Naloxone Can Save Lives, So Why Isn’t It More Readily Available?

With more than 2 million Americans being affected by prescription opioid misuse each year and annual opioid-related fatality numbers extending to tens of thousands, it’s no wonder that there’s an increased urgency to develop new solutions to curb this nationwide epidemic. But while there’s already a treatment on the market that can reverse opioid overdoses, whether it’s consistently accessible or not is a completely different story — and this could make all the difference between life and death for countless individuals.

The U.S. holds over 45% of the global pharmaceutical market at present, and opioid makers have — until recently, at least — had the opportunity to make a killing (both literally and figuratively). Now, those manufacturers and distributors are being held legally responsible, but the damage has really already been done. Approximately 21% to 29% of patients who are prescribed opioids for chronic pain misuse those prescriptions, with up to 12% of those patients going on to develop an opioid use disorder. Each day, more than 130 people in the U.S. die as a result of opioid use, according to the National Institute on Drug Abuse. And despite the fact that driving while under the influence is a legal consequence faced by many (in some states, like Michigan, underage drivers can even be charged with zero tolerance OWIs), a recent study even found that Americans have a greater chance of dying due to an opioid overdose than they have from dying in a car crash.

In other words, something needs to change. Certainly, there are actions being taken in an effort to reverse this dangerous opioid trend. The development of naloxone, for example, could have a significant impact on opioid deaths in America — that is, if the general public can gain access to it. This safe, effective, and non-addictive drug is used to counteract the respiratory arrest that comes with an opioid overdose. In other words, it’s used as an antidote. Available as either an injectable or a nasal spray, naloxone can immediately relieve the symptoms that can lead to opioid-related fatalities without having any other effects or long-term consequences.

The problem? Naloxone may be available only via prescription in some states — and it’s expensive to get. Some state laws have already expanded access to the drug with no prescription necessary, but even then, it may not be accessible. One study found that four in five pharmacies and drugstores, located in the 10 states with the highest opioid overdose death rates in 2016, stocked naloxone. Roughly 41 states allow pharmacists to dispense naloxone sans prescription, but American pharmacies don’t always keep it in stock. Moreover, half of the pharmacists surveyed in this study believed they could dispense the drug only to adults — which isn’t the case and could put young people at risk. And while police officers and first responders often have naloxone on-hand, many of the friends and family members of people struggling with opioid addiction don’t have this antidote within reach when it’s needed.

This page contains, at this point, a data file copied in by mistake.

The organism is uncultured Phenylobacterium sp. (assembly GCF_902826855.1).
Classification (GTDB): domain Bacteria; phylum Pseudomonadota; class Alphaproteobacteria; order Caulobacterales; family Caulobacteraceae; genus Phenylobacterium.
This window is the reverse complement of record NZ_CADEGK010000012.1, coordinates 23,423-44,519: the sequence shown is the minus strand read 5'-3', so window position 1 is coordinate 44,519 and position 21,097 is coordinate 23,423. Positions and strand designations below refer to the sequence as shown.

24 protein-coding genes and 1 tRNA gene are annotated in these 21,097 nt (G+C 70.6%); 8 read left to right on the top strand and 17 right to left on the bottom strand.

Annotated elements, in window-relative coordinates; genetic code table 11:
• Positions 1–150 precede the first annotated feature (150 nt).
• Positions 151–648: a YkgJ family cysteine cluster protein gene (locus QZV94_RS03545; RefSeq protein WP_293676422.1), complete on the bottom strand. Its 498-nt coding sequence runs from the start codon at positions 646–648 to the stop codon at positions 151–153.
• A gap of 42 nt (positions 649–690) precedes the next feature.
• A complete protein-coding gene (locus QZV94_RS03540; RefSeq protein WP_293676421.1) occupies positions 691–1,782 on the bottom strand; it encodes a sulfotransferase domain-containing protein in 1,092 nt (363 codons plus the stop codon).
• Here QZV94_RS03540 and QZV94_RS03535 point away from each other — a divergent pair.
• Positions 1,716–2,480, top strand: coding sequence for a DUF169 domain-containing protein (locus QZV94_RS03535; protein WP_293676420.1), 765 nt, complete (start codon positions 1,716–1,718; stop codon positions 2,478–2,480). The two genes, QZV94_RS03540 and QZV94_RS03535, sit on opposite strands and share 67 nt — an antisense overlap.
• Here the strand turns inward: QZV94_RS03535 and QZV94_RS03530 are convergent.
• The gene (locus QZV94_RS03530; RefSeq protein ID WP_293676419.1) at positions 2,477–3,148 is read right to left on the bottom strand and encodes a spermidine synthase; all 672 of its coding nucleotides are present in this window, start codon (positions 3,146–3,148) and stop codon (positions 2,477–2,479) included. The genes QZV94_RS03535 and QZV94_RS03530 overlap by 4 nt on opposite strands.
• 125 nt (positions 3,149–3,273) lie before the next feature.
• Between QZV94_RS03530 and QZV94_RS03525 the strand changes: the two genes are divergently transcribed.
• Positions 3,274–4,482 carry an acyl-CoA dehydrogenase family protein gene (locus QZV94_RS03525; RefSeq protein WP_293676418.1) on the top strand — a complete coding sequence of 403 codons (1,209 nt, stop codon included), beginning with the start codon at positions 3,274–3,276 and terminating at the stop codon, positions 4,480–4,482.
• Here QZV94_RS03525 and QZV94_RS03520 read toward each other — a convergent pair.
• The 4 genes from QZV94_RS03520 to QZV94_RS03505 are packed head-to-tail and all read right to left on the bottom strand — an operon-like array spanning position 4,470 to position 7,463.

The FDA recently made a big push for the development of over-the-counter versions of naloxone and has encouraged drug makers to enter the over-the-counter market with the release of labeling requirements. They even developed a model Drug Facts Label in order to make it easier for these companies to gain approval and get their products on the market, which is a first for the agency.

But even being given the green light from the FDA may not be enough to ensure this medication is readily available. While it’s possible to obtain the drug, many ordinary people don’t know to get it — or how to use it. There are also those who believe that people struggling with addiction will use naloxone availability as a “safety net” to continue using drugs, which has more to do with the pervasive stigma surrounding addiction than anything else. There’s no scientific evidence to prove that naloxone encourages opioid use, of course. But between misinformation surrounding substance abuse, inconsistent availability, and increasing prices of naloxone medications, it’s a wonder that anyone is able to receive the help they need.

Ultimately, the fact that this product even exists is a literal lifesaver. But more progress needs to be made to ensure that the Americans who need
it most are able to actually get heir hands on it.